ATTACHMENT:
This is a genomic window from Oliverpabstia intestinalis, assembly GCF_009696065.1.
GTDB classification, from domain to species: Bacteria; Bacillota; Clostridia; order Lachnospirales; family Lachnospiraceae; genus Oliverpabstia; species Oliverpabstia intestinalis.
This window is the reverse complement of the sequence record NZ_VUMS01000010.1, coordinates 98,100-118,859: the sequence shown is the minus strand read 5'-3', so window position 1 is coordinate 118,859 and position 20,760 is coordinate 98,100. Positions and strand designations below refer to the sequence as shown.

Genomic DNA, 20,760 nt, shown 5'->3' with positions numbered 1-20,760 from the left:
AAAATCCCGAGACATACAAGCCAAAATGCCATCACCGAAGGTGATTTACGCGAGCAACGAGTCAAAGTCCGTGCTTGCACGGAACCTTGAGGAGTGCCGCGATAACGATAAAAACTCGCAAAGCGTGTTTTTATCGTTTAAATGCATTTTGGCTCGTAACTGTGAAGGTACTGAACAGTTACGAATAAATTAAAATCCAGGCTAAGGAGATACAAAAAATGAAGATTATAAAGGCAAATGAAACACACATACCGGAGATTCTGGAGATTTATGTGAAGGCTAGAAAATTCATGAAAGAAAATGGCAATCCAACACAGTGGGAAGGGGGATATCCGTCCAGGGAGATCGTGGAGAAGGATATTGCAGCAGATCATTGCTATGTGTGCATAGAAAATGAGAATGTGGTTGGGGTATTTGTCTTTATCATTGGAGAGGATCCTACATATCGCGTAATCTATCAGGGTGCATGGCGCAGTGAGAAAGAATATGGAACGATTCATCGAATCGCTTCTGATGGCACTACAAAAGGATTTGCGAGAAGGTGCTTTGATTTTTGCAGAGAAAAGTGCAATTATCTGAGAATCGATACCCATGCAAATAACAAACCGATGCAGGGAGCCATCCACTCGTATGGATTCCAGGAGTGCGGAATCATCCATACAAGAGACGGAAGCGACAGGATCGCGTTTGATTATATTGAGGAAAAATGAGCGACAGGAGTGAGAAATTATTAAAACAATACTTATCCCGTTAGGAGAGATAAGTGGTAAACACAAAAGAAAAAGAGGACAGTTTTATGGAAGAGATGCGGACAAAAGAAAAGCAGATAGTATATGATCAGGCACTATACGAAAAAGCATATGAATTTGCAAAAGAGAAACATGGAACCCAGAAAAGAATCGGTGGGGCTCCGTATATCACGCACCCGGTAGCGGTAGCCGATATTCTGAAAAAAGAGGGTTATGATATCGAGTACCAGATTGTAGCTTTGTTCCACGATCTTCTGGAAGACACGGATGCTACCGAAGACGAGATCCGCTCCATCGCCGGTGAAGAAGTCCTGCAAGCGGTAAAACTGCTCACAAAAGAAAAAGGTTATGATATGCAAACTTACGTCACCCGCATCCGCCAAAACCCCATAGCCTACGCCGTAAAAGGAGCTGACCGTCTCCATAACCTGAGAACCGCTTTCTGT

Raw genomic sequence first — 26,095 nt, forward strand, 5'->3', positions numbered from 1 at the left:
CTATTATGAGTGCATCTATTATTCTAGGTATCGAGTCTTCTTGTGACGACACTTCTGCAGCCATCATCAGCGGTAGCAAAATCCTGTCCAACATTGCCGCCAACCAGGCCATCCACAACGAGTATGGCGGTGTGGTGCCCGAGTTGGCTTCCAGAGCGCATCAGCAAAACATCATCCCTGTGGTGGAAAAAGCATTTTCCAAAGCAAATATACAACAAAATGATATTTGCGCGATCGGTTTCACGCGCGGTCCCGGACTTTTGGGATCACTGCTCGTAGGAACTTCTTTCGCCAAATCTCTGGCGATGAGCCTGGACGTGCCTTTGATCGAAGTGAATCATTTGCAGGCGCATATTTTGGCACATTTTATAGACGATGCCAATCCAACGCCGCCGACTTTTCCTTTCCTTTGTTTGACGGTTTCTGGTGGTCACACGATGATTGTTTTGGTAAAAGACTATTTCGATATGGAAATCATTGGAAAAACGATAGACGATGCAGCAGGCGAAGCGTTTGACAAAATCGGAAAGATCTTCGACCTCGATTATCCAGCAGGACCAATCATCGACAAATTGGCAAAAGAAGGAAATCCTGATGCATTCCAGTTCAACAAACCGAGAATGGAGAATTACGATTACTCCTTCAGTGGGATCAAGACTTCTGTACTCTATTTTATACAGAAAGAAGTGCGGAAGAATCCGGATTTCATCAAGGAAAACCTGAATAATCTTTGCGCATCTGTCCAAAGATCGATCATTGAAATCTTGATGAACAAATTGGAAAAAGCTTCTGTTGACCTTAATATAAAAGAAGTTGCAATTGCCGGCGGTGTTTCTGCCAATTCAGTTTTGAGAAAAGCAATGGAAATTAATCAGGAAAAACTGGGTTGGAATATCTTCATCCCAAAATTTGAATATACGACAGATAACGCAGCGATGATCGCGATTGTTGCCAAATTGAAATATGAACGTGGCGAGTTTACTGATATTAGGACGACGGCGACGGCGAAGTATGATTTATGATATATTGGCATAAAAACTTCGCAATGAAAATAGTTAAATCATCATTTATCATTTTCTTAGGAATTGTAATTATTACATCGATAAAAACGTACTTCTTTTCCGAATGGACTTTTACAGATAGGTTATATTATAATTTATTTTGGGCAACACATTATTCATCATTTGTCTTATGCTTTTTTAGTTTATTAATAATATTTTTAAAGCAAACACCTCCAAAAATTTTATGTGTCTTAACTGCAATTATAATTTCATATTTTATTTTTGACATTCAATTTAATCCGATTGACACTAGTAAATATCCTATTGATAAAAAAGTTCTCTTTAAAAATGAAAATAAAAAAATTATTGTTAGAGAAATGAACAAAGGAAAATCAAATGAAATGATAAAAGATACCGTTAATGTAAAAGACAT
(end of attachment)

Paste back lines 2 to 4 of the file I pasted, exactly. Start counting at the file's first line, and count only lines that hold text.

GTDB classification, from domain to species: Bacteria; Bacillota; Clostridia; order Lachnospirales; family Lachnospiraceae; genus Oliverpabstia; species Oliverpabstia intestinalis.
This window is the reverse complement of the sequence record NZ_VUMS01000010.1, coordinates 98,100-118,859: the sequence shown is the minus strand read 5'-3', so window position 1 is coordinate 118,859 and position 20,760 is coordinate 98,100. Positions and strand designations below refer to the sequence as shown.

Genomic DNA, 20,760 nt, shown 5'->3' with positions numbered 1-20,760 from the left: